Caplacizumab-yhdp, a bivalent anti–von Willebrand factor nanobody, was approved for the treatment of adult patients with acquired thrombotic thrombocytopenic purpura (aTTP), in combination with plasma exchange and immunosuppressive therapy.
The U.S. Food and Drug Administration’s decision was based on results from the multicenter, randomized, double-blind, placebo-controlled HERCULES trial, which randomized 145 patients to receive either caplacizumab-yhdp (n=72) or placebo (n=73). All participants also received plasma exchange and immunosuppressive therapy.
Per study protocol, patients received caplacizumab-yhdp 11 mg or placebo as a single 11-mg bolus intravenous injection prior to the first plasma exchange, followed by a daily subcutaneous injection of caplacizumab-yhdp or placebo after completion of plasma exchange, for the duration of the daily plasma exchange period and for 30 days subsequently. If patients had persistent signs of aTTP (such as suppressed ADAMTS13 activity levels), treatment was extended for seven-day intervals for a maximum of 28 days.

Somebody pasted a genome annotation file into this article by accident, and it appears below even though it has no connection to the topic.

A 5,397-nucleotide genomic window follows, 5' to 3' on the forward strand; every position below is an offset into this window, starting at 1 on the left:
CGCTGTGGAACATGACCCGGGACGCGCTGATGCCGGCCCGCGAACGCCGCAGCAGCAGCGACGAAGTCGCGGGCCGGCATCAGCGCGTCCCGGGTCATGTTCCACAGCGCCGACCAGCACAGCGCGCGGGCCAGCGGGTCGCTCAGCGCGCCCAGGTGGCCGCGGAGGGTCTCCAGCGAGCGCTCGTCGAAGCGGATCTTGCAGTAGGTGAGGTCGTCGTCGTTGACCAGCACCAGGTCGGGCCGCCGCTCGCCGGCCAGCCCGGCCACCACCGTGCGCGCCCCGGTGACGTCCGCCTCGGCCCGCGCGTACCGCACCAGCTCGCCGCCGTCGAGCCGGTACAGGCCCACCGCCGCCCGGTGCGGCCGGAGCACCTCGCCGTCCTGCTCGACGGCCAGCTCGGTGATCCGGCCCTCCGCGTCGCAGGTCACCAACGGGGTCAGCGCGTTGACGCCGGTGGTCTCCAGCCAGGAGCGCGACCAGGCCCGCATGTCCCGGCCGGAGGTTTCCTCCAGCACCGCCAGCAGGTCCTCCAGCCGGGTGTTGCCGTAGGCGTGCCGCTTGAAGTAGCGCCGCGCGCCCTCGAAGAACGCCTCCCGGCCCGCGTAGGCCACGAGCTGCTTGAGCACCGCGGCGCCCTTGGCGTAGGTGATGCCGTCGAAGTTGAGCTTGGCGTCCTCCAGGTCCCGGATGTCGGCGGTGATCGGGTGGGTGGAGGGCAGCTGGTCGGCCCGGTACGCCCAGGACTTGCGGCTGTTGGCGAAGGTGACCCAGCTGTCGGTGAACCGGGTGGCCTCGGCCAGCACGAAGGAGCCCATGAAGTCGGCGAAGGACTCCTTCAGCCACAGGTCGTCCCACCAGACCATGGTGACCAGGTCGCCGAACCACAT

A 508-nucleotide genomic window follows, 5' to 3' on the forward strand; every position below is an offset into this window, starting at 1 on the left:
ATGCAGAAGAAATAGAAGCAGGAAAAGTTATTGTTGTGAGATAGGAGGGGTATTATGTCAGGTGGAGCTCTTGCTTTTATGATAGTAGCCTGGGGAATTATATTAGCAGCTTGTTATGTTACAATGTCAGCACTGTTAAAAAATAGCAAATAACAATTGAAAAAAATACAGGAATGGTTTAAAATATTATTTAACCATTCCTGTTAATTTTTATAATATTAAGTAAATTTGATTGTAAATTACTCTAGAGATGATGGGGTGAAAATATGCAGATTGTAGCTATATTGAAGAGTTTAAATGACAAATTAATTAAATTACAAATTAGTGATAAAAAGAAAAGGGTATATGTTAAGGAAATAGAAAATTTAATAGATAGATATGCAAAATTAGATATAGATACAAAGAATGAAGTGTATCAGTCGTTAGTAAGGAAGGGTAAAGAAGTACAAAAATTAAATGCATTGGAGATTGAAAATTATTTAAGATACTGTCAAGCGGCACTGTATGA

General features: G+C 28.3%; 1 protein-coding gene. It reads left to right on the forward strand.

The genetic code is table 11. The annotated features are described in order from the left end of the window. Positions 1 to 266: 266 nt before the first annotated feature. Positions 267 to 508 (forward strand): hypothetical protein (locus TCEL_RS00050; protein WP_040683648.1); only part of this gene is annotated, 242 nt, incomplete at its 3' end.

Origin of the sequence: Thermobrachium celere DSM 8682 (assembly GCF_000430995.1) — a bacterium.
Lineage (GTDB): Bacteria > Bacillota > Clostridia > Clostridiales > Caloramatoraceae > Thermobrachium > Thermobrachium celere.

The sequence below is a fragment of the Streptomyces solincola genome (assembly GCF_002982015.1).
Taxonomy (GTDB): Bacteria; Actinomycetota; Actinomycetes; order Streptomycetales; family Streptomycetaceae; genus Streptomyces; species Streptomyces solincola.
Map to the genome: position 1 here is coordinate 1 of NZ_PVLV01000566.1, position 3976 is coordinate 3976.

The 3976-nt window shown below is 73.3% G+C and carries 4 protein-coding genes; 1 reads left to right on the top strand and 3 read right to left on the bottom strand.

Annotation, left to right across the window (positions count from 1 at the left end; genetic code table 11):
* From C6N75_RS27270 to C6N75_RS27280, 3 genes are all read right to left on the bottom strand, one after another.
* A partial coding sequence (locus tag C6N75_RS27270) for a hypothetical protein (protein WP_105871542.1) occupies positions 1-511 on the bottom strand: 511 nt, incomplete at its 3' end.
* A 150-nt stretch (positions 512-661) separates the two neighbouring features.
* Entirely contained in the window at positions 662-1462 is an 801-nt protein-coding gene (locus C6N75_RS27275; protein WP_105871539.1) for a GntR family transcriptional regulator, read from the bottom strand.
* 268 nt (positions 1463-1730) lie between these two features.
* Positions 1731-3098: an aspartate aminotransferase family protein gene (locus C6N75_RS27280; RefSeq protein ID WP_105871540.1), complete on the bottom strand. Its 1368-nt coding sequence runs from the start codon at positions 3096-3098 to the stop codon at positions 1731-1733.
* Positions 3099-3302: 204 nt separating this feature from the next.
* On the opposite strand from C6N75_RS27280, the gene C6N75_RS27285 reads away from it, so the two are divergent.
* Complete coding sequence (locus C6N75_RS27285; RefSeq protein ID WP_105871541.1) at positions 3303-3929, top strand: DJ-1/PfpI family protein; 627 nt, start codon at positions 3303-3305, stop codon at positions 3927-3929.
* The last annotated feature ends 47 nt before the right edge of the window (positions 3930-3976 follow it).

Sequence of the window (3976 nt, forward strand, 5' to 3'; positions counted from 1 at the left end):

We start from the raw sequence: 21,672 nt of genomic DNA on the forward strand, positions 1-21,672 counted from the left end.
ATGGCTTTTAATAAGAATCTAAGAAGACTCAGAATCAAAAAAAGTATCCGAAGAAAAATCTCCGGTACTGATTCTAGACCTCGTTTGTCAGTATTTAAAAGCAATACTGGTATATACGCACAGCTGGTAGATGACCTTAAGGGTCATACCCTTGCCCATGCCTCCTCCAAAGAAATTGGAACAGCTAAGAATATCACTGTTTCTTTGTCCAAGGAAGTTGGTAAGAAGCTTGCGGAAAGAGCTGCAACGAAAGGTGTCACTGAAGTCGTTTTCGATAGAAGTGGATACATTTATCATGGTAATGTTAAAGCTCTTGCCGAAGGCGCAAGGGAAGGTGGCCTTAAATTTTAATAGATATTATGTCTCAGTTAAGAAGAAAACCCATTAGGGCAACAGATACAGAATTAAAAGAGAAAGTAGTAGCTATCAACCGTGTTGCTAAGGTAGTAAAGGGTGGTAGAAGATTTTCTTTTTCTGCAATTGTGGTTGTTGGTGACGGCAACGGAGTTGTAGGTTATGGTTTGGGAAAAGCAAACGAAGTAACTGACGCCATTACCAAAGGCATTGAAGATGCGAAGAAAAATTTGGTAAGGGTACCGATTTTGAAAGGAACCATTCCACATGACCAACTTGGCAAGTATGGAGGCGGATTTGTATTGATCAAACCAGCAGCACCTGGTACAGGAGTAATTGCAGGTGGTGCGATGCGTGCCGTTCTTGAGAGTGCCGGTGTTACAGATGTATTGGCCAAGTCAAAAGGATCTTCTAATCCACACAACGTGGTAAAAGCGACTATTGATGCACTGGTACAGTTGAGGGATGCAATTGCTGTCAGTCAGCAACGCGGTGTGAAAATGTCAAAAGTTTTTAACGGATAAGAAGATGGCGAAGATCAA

In patients who received caplacizumab-yhdp, the time to platelet-count response (defined as a platelet count ≥150×109 /L plus cessation of daily plasma exchange within 5 days) was significantly shorter than those who received placebo: 2.69 days (95% CI 1.89-2.83] versus 2.88 days (95% CI 2.68-3.56; p=0.01).
Caplacizumab-yhdp also resulted in a lower number of TTP-related deaths (0 vs. 3; p<0.001) and TTP recurrence (3 vs. 28; p<0.001) during the treatment period.
The most common adverse events (occurring ≥15% of patients) associated with caplacizumab-yhdp were epistaxis, headache, and gingival bleeding.
The agent was approved through priority review and with orphan product designation.
Source: FDA news release, February 6, 2019.